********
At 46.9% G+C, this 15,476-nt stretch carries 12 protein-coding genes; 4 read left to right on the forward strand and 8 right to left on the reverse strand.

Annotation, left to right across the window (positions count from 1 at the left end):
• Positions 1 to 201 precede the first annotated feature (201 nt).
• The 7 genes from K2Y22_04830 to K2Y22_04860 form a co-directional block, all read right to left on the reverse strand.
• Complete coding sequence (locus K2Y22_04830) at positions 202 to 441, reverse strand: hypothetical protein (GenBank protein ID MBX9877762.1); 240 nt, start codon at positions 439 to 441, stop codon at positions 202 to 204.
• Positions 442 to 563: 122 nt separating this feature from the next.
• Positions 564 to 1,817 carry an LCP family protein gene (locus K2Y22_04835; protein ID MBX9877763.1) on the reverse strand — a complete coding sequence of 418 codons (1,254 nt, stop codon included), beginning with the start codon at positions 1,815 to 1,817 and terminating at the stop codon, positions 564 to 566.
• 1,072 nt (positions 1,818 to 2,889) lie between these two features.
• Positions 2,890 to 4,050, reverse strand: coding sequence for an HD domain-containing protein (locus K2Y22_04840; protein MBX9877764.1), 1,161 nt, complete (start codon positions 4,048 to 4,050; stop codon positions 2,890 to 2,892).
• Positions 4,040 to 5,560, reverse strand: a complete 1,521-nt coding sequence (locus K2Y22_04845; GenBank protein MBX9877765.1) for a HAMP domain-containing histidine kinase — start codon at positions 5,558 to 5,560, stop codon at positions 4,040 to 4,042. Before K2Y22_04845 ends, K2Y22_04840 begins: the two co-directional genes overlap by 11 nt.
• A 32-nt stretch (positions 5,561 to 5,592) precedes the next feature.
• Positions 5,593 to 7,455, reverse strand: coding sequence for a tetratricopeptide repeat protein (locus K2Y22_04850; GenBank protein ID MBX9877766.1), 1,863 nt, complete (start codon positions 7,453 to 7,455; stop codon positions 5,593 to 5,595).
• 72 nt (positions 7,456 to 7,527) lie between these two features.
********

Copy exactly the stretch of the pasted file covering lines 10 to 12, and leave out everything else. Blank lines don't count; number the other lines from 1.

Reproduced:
• Positions 4,040 to 5,560, reverse strand: a complete 1,521-nt coding sequence (locus K2Y22_04845; GenBank protein MBX9877765.1) for a HAMP domain-containing histidine kinase — start codon at positions 5,558 to 5,560, stop codon at positions 4,040 to 4,042. Before K2Y22_04845 ends, K2Y22_04840 begins: the two co-directional genes overlap by 11 nt.
• A 32-nt stretch (positions 5,561 to 5,592) precedes the next feature.
• Positions 5,593 to 7,455, reverse strand: coding sequence for a tetratricopeptide repeat protein (locus K2Y22_04850; GenBank protein ID MBX9877766.1), 1,863 nt, complete (start codon positions 7,453 to 7,455; stop codon positions 5,593 to 5,595).